Peter Logan specializes in nineteenth-century British literature, critical theory, history of the novel, and histories of medicine and anthropology.
He received both his PhD and BA from the University of California, Berkeley. His book Nerves and Narratives: A Cultural History of Hysteria in Nineteenth-Century British Prose (Berkeley: University of California Press, 1997) argued that there was a connection between early nineteenth-century first-person narrative forms and ideas about hysteria and nervous disorders at the time.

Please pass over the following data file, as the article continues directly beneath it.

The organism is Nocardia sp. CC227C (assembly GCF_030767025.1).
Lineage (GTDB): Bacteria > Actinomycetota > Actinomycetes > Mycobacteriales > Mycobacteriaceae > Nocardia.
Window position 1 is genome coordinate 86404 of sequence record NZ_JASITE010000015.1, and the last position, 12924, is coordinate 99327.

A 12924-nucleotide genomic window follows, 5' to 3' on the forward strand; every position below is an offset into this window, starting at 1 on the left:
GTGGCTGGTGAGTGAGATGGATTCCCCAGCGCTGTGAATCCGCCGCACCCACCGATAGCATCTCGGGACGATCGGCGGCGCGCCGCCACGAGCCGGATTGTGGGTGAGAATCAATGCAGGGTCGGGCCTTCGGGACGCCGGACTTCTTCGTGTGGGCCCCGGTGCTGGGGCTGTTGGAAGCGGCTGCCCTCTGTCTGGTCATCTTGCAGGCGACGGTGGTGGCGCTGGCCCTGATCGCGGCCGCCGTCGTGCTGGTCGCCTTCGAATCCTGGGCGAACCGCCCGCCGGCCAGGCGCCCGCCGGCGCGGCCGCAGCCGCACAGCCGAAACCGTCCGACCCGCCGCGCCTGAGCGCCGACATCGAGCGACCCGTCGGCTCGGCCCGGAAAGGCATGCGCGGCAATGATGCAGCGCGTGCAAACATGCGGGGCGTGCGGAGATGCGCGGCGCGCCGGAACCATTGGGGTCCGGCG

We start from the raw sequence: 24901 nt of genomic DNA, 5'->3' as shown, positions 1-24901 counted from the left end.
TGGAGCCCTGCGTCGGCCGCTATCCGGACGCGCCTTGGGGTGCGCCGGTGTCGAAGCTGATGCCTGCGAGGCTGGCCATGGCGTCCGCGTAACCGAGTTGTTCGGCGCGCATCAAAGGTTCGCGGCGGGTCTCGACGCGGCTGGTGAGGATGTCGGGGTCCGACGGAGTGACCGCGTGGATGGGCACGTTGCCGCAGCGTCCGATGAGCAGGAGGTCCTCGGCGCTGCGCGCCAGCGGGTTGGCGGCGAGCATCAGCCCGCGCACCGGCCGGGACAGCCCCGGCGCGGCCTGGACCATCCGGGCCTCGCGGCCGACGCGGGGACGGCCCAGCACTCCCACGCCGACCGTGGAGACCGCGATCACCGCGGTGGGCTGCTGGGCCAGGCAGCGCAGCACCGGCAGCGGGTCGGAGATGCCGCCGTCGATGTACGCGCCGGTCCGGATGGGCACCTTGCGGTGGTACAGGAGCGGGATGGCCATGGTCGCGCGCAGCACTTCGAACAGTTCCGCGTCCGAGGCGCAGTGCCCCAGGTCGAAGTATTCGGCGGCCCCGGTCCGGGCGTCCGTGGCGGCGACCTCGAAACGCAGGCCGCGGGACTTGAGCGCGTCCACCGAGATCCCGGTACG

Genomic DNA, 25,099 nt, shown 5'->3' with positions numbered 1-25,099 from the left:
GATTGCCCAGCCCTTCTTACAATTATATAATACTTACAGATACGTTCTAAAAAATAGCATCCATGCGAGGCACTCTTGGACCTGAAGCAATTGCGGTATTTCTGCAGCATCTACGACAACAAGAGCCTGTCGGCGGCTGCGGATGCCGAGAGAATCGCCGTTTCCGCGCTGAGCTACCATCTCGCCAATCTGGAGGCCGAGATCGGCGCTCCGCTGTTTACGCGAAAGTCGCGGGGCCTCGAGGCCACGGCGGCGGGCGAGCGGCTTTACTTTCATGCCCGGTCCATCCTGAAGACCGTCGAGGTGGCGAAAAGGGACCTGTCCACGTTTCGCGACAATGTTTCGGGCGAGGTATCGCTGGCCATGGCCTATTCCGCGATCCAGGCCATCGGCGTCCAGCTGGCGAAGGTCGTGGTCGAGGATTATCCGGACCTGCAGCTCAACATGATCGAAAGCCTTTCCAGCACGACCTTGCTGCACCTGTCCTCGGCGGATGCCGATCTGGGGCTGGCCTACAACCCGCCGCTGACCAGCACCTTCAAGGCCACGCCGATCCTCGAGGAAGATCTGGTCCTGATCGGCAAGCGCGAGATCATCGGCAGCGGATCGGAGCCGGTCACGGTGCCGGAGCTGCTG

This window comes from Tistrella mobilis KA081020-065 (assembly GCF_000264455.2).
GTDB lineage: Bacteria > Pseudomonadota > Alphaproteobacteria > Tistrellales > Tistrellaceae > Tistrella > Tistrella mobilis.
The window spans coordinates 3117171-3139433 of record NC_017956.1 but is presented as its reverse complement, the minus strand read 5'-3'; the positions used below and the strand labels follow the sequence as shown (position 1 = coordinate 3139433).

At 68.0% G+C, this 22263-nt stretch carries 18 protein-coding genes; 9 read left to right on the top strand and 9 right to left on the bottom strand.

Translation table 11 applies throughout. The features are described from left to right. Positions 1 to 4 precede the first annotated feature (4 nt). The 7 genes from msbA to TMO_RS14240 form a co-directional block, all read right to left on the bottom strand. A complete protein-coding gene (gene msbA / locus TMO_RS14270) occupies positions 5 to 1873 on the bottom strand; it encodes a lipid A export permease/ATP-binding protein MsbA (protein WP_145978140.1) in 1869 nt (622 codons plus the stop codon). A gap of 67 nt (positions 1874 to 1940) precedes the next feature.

He recently completed a new book, Fetishism and Culture: Primitives in the Victorian Culture Debate, which considers the role of Auguste Comte's primitive in British writing on culture. A new book project is underway, on the representation of lunatic asylums in mid-Victorian fiction and the representation of fiction in psychiatric literature. He is also General Editor of the Blackwell Encyclopedia of the Novel, due out in 2009. He has published articles in Cultural Critique, Victorian Literature and Culture, Novel: A Forum on Fiction, History of the Human Sciences, and other journals.